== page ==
Status of the zeroth law of thermodynamics

The zeroth law of thermodynamics is the law which states that thermal equilibrium is transitive. Two systems are said to be in thermal equilibrium when 1) both of the systems are in a state of equilibrium, and 2) they remain so when they are brought into contact, where 'contact' is meant to imply the possibility of exchanging heat, but not work or particles. Thus, thermal equilibrium is a relation between thermodynamical systems. In the following we will write for 'A is in thermal equilibrium with B'.

The zeroth law states that this relation is transitive, which means that whenever system A is in thermal equilibrium with B, and A is in thermal equilibrium with system C, then B and C are also in thermal equilibrium. Formally:

The zeroth law:

Temperature and the zeroth law

It is often claimed, for instance by Max Planck in his influential textbook on thermodynamics, that this law proves that we can define a temperature function, or more informally, that we can 'construct a thermometer'. Whether this is true is a subject in the philosophy of thermal and statistical physics. We will look at it in a formal way.

Definition: If we can assign to the state spaces of all thermodynamical systems functions such that , where is the state of system , we can define a temperature function.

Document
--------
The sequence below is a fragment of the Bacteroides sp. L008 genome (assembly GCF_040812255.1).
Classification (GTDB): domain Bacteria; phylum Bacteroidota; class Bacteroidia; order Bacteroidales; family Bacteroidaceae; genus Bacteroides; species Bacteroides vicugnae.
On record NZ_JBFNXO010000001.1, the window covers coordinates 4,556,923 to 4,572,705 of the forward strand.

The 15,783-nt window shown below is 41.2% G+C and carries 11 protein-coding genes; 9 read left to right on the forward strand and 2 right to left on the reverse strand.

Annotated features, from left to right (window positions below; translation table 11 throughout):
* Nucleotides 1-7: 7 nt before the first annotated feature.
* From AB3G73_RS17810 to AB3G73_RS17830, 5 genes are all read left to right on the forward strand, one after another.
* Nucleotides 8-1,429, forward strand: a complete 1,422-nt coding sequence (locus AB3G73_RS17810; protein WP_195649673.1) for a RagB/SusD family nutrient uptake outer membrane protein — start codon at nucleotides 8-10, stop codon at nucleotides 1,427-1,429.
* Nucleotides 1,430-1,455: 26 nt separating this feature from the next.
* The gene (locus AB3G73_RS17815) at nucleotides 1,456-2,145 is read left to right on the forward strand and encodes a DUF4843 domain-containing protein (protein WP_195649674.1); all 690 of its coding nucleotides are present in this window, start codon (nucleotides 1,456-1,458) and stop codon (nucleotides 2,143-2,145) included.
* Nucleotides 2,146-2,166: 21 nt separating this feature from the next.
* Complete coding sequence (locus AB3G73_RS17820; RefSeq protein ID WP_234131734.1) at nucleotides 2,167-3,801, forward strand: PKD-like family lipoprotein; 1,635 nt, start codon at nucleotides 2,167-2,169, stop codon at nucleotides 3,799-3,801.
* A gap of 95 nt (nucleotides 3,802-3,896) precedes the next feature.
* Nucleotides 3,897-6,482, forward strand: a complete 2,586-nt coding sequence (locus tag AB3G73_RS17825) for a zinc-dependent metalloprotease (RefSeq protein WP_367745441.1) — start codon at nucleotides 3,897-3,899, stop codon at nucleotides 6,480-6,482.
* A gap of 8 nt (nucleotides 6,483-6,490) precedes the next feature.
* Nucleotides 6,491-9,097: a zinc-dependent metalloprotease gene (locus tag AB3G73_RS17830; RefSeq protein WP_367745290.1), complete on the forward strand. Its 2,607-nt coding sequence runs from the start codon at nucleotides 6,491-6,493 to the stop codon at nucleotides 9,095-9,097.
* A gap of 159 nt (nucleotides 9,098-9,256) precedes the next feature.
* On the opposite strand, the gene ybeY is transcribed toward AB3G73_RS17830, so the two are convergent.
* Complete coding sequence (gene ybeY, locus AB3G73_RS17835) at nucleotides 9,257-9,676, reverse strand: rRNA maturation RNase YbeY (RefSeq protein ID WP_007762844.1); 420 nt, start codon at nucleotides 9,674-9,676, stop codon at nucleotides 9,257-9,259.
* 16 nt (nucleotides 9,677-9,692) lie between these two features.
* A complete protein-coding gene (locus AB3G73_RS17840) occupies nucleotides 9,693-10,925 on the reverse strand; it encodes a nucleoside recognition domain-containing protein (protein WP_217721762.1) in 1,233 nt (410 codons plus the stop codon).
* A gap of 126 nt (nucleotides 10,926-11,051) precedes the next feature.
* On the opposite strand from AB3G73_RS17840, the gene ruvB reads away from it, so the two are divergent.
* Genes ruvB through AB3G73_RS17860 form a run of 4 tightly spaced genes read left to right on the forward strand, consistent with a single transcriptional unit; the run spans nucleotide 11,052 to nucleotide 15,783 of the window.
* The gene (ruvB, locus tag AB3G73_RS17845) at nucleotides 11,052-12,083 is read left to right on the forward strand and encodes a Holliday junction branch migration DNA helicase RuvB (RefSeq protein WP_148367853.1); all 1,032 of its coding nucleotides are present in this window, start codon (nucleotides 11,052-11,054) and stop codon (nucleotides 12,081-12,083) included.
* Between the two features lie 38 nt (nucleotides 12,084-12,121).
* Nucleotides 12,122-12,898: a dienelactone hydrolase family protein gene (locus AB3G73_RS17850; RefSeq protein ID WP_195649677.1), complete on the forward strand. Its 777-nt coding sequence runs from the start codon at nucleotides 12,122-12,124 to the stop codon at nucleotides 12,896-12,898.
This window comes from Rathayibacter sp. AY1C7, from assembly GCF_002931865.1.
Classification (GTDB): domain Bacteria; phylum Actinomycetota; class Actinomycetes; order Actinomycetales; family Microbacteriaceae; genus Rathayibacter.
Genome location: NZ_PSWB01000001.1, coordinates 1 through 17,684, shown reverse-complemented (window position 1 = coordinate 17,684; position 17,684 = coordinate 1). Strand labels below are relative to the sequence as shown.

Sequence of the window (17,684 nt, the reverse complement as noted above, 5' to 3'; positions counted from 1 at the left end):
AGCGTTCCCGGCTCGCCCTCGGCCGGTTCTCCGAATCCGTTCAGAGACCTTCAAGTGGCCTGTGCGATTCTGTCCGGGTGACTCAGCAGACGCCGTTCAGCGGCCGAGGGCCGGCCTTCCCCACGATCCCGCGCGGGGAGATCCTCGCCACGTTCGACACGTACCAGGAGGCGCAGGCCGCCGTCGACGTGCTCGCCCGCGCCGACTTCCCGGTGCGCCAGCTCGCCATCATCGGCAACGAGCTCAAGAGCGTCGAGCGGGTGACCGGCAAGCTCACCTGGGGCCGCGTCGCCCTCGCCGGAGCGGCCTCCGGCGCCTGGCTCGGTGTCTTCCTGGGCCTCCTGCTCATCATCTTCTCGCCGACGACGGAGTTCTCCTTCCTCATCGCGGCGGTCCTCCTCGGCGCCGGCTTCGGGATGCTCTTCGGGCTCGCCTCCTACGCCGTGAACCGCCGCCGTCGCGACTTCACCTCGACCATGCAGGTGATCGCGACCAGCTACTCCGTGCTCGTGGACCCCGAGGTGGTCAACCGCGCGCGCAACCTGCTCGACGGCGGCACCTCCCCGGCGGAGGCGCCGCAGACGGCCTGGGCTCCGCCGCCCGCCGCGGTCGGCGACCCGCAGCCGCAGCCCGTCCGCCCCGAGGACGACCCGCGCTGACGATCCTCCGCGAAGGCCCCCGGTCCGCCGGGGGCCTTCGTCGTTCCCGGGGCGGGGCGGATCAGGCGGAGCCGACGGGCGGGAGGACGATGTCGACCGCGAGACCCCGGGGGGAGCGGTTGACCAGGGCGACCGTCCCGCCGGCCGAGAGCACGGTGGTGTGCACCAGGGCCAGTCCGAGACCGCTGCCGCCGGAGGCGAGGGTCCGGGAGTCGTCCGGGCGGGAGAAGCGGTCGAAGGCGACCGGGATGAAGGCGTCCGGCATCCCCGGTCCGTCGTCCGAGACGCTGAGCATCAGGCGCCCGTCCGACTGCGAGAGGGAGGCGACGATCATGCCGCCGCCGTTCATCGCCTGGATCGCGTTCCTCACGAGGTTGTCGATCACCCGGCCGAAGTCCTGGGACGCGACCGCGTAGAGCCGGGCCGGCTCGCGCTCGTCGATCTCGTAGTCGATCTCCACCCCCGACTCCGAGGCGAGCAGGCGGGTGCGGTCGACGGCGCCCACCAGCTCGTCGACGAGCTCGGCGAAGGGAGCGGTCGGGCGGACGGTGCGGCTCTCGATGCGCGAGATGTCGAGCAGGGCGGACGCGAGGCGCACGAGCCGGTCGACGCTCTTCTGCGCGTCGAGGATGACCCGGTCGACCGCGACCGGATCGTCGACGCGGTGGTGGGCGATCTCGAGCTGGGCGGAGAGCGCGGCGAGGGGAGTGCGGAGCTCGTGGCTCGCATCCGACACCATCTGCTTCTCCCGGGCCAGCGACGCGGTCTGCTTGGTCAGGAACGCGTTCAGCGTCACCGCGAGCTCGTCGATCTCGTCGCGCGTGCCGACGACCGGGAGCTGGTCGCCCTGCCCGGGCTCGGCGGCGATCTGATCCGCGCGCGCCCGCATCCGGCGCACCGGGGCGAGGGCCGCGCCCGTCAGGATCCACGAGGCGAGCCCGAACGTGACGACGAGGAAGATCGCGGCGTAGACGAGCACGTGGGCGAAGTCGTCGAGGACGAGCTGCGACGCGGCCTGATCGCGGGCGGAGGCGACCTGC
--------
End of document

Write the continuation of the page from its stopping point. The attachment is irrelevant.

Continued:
Claim: The zeroth law of thermodynamics implies that we can define a temperature function.

It is easy to see that the zeroth law is a necessary condition for the existence of a temperature function. The '=' in is, of course, a transitive relation, so should be so as well. The '=' relation is not just transitive, it is an equivalence relation, which means that it is reflexive, symmetric and transitive. We would need two additional 'laws of thermodynamics' to express this:



The relation "is in equilibrium with" is symmetric by definition. It is trivial to extend the relation "is in equilibrium with" so that A~A.

The temperature so defined may indeed not look like the centigrade temperature scale, or even be continuous, but it is a temperature function.

Particular systems may have continuous states, in which case states of constant temperature will form surfaces in the state space, and the normal provides a natural order of nearby surfaces. It is then simple to construct a global temperature function that provides an continuous ordering of states.

For example, if two systems of ideal gas are in equilibrium, then P1V1/N1 = P2V2/N2 where Pi is the pressure in the ith system, Vi is the volume, and Ni is the 'amount' of gas.

The surface defines surfaces of equal temperature, and the obvious (but not only) way to label them is to define T so that where R is some constant. These systems can be now be used as a thermometer to calibrate other systems.


  • Jos Uffink, J. van Dis, S. Muijs; Grondslagen van de Thermische en Statistische Fysica; Utrecht University

" size=20>


Browse articles alphabetically:
#0">0 | #1">1 | #2">2 | #3">3 | #4">4 | #5">5 | #6">6 | #7">7 | #8">8 | #9">9 | #_">_ | #A">A | #B">B | #C">C | #D">D | #E">E | #F">F | #G">G | #H">H | #I">I | #J">J | #K">K | #L">L | #M">M | #N">N | #O">O | #P">P | #Q">Q | #R">R | #S">S | #T">T | #U">U | #V">V | #W">W | #X">X | #Y">Y | #Z">Z